A Good Samaritan who wishes not to be named has offered Simati money to help his family.
Last week Simati featured in the Village Voice in desperate need of help.
He had sold Taula bottles for $7 and used it to buy two loaves of bread and spent three tala on sugar.
Simati and his wife earn 35 tala a week maintaining a businessman’s land at Vaitele.
“In order to try and get by each day, I walk around and gather Taula and Taxi bottles to earn a little money.”
The father had said they were desperate for help.
“Not only do we hardly have any money, my wife has special needs,” he said. “Right now, she is very hard to care for and look after. We also need money for her appointments and medical bills.
The worst part is none of his four children are currently going to school.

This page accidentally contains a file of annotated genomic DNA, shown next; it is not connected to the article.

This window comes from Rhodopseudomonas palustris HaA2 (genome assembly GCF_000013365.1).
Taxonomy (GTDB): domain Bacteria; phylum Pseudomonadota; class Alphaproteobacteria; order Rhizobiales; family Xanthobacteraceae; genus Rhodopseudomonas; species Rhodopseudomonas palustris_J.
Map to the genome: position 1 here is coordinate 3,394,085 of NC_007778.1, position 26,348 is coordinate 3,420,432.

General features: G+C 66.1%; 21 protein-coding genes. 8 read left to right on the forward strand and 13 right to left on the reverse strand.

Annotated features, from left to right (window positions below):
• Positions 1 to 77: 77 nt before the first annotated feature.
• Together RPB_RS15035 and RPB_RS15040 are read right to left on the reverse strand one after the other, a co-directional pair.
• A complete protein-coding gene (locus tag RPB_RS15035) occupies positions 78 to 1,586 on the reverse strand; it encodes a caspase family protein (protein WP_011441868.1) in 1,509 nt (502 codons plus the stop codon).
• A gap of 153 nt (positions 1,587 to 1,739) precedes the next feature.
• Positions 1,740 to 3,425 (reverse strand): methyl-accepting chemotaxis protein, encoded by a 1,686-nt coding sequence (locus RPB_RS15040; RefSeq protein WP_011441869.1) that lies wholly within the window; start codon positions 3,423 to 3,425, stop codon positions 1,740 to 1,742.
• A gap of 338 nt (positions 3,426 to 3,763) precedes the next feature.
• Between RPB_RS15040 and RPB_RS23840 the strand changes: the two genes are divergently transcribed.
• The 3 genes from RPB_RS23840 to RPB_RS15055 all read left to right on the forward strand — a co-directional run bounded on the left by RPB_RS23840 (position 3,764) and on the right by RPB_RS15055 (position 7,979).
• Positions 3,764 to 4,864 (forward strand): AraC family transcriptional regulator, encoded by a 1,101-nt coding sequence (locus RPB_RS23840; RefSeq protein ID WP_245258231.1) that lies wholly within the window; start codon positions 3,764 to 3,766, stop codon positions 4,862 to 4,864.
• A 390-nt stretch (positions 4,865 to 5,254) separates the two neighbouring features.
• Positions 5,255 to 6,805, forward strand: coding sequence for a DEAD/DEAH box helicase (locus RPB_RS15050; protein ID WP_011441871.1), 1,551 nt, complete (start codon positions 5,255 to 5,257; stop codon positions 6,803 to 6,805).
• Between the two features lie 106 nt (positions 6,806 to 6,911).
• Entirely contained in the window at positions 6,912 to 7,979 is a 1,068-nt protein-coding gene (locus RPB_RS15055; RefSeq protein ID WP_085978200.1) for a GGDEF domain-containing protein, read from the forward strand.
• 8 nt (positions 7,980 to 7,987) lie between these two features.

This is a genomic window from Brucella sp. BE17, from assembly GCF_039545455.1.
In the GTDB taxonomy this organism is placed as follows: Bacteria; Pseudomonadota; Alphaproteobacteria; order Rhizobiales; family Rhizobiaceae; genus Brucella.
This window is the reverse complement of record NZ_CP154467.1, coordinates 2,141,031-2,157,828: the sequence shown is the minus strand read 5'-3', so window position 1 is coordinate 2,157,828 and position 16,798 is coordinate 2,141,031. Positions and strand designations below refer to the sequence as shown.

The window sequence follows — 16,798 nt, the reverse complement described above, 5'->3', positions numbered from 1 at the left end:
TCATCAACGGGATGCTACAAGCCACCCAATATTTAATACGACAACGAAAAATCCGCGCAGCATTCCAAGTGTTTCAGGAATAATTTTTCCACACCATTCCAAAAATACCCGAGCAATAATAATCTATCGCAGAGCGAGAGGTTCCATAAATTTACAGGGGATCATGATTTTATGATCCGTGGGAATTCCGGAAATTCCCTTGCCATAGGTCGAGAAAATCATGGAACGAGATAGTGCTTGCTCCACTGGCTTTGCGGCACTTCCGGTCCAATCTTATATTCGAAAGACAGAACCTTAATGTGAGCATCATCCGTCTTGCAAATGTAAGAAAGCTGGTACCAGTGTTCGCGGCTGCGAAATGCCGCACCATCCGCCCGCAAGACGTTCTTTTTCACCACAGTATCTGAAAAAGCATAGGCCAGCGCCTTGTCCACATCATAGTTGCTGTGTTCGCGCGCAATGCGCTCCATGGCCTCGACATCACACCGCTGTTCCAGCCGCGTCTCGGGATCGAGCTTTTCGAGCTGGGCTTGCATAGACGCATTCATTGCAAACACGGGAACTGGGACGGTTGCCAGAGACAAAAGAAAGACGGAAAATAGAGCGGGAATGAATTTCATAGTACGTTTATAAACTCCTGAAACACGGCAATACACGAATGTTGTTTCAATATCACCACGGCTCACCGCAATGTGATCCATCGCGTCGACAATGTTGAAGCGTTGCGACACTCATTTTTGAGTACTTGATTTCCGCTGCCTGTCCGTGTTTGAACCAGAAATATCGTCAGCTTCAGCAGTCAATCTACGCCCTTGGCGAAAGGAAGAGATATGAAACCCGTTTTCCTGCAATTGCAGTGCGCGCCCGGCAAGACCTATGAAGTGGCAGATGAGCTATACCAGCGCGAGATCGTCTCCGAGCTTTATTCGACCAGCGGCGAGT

“We can’t afford that right now and I don’t know when we will.
“We might have to wait until I get a job that pays well then save before we put them into school. This is why I really need help,” he said.
This touched the anonymous helper’s heart and he presented the 200 tala cheque.
“This family deserves to be helped,” he said.
“This money is nothing but to at least buy the kids something nice to eat.
When presented with the cheque Simati was not only thankful but a very happy father.
“I do not know who this man is and perhaps we will never meet on this side of heaven,” he said. “But as a parent who needs help, I want to say, “Thank you” to this man and to all of the wonderful people who are like him.
“It warms my heart that our family is loved and that this upstanding man is helping a very vulnerable poor family. Honestly this is the first time I’ve held an amount of money as big as this.
“Thank you is not enough for the help we have received.”
And with that cheque, the first thing Simati said he was going to buy was a sack of rice for his children.
“They have been telling me that they were tired of eating only taro and bananas every day, so thank you again for your help.”
Simati will also be presented with some food and clothes for the kids from other good Samaritans who have contacted the Samoa Observer.